Some Democrats also take issue with the idea that the Sanders campaign was particularly special.

"Bernie had higher name ID," one California Democrat dismissively told Newsweek. "God bless our community, we vote for whoever has higher name ID. Biden didn't come to California. So does a single mom in Boyle Heights know Joe Biden was running for president or Bernie Sanders?"

Still, whether it was Sanders unique qualities or the work his team put in, he won, and there is a nagging feeling Newsom could be doing more to sharpen the contrast with Republicans on policy in the perennially blue state.

"Bernie took chances, he let people take risks," said Javier Gonzalez, the former political director of the janitors' union and organizer of legendary immigration marches in Los Angeles in the early 2000s. "He let me work on policy for the campaign. Bernie took more chances, and establishment people don't take any chances."

With ballots already in the hands of voters, Democrats have sent back more than 1.3 million ballots, with independents and Republicans amounting to less than 1.1 million ballots grouped together, according to the PDI tracker. But in a possible sign of lagging Latino enthusiasm, unsuccessful outreach, or both, whites have sent back 13% of their ballots, while Latinos are behind Asian and Black voters at only a 6% return rate.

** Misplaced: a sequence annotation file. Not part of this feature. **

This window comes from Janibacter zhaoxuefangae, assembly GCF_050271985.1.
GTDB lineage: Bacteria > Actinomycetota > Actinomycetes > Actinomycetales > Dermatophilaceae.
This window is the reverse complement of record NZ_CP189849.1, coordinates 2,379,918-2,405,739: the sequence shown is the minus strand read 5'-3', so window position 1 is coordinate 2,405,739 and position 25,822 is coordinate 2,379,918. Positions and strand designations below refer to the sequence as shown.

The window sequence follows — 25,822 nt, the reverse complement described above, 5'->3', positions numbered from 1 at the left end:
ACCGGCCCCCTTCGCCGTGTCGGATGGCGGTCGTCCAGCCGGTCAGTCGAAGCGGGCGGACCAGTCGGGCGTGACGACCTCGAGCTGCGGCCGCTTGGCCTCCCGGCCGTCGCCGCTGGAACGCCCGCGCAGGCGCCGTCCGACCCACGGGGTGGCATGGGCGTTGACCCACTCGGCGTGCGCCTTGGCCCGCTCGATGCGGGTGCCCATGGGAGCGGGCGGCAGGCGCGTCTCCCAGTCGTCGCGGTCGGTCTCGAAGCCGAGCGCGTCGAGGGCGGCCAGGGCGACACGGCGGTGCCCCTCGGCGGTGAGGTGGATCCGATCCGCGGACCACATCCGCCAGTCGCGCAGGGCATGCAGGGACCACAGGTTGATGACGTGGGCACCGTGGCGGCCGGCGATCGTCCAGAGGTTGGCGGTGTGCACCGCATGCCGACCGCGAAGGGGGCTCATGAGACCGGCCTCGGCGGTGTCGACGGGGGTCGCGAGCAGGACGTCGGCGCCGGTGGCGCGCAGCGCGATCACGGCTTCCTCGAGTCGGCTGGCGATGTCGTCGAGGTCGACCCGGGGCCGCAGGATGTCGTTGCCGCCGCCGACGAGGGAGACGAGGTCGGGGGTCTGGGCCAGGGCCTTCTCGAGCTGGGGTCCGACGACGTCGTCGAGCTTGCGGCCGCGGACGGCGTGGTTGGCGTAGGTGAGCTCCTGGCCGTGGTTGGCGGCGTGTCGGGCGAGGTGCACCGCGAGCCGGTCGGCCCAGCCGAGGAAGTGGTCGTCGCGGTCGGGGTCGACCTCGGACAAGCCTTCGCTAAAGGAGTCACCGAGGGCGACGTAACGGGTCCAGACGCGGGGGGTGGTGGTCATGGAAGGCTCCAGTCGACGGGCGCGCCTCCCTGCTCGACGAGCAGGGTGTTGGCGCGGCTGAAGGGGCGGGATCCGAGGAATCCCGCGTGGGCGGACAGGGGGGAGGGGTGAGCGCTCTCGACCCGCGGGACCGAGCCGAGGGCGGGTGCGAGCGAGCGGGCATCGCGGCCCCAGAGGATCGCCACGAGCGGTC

Perhaps that's why the Newsom campaign has been running an ad over the last month featuring Senator Elizabeth Warren saying, "We've seen Trump Republicans across the country attacking election results and the right to vote," and "now they're coming to grab power in California, abusing the recall process, and costing taxpayers millions."

It's a strategy Návar says may excite white progressives, but shows "they're not trying to reach Latinos, not with her."

The irony, of course, is that both Newsom critics and defenders who spoke with Newsweek described a similar philosophy when it comes to Latinos, who comprise nearly 40% of the population and fuel California's success.

"If it helps Latinos, it will help everyone in the state," Carillo said.

bernie mural
Artist Jonas Never (@never1959) applies finishing touches to his mural of Senator Bernie Sanders in Culver City, California on January 24, 2021. Standing out in a crowd of glamorously dressed guests, Bernie Sanders showed up for the U.S. presidential inauguration in a heavy winter jacket and patterned mittens. Chris Delmas/AFP/Getty Images